Arita and Imari
Arita and Imari are small towns that are located in Saga Prefecture. They have been known as towns of pottery for about 400 years.
History of Arita and Imari Porcelain
Arita was the first place that succeeded to make porcelain in Japan. Japan has a long history of pottery, but their products used to be earthenwares. After the war against Korea in the late 16th century, Nabeshima, a feudal lord of Hizen (the former name of the area including Arita) brought an artisan from Korea. With this artisan’s help, they found kaolin, which is the main ingredient of porcelain in the area, and they finally succeeded to make porcelain in the early 17th century.
Arita porcelain is known by different names. For example, it is called Imari ware because the products were exported to Europe from the port of Imari close to Arita. It is also called Nabeshima because of the name of the feudal lord who brought the aforementioned artisan. This name can, however, not always be used as we only use this name for porcelain that was made by the official producers of the Hizen domain which is usually of superior quality.
The difference between porcelain and earthenware, in short, is that porcelain is made of stone and earthenware is made of clay. This means that porcelain is normally white, while earthenware is brown. On the white surface of porcelain many colors are used; red, blue, green, and often gold, which makes it much more colorful than earthenware.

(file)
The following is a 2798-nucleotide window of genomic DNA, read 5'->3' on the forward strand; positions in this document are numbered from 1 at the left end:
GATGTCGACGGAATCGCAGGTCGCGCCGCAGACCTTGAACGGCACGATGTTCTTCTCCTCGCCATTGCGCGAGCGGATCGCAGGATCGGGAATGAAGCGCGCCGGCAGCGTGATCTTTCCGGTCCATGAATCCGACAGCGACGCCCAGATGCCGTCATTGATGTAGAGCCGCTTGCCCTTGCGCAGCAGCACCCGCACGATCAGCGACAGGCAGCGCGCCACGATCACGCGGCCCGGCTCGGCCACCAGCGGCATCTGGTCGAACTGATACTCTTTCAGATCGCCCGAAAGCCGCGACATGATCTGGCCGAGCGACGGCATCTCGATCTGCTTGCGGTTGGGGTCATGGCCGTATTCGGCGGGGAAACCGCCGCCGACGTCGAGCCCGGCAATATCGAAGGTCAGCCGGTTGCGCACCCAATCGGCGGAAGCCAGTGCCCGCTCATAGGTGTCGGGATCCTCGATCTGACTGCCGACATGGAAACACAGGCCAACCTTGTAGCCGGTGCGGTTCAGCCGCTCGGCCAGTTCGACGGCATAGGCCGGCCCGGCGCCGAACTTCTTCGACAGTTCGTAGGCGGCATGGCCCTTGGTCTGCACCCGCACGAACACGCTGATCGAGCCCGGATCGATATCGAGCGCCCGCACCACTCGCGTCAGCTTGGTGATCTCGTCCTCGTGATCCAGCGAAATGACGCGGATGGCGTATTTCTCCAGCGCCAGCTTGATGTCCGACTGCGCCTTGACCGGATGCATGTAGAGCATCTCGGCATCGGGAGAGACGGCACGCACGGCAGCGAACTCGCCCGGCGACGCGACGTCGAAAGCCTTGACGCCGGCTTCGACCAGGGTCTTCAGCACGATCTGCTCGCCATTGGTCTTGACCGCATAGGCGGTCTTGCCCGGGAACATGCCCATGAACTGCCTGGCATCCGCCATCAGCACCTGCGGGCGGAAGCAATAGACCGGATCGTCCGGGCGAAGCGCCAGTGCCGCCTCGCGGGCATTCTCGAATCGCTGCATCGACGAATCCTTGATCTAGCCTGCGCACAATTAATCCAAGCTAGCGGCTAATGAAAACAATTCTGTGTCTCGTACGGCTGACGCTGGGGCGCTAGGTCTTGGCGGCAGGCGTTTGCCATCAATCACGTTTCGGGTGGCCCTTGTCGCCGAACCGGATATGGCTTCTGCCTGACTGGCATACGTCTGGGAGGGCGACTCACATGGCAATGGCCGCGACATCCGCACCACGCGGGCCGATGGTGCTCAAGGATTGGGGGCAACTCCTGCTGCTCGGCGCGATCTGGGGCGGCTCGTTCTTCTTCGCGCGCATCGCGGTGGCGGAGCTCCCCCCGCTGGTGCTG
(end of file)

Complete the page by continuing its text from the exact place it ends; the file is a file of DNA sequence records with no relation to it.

The Towns of Arita and Imari
There are still many kilns in the area, and some of these kilns welcome tourists for a visit. The Gen-emon Kiln is one of the most famous ones in Arita, and it has a 260-year history. You can see their workshop and learn how they make shapes using a potter’s wheel and how they paint the surface.
Okawachiyama is one of the porcelain towns of Imari. The area located on the hill, separated from the town so they can keep how they make the highest quality porcelain products a secret. They mainly made the products that were used as a gift for the Emperor and VIPs. There are still many kilns and shops in this town and it is very interesting to walk these streets because many of the street arts are made of porcelain.
Access to Arita (有田): 40 minutes from Saga Station by express train
Access to Imari (伊万里): 25 minutes from Arita Station by train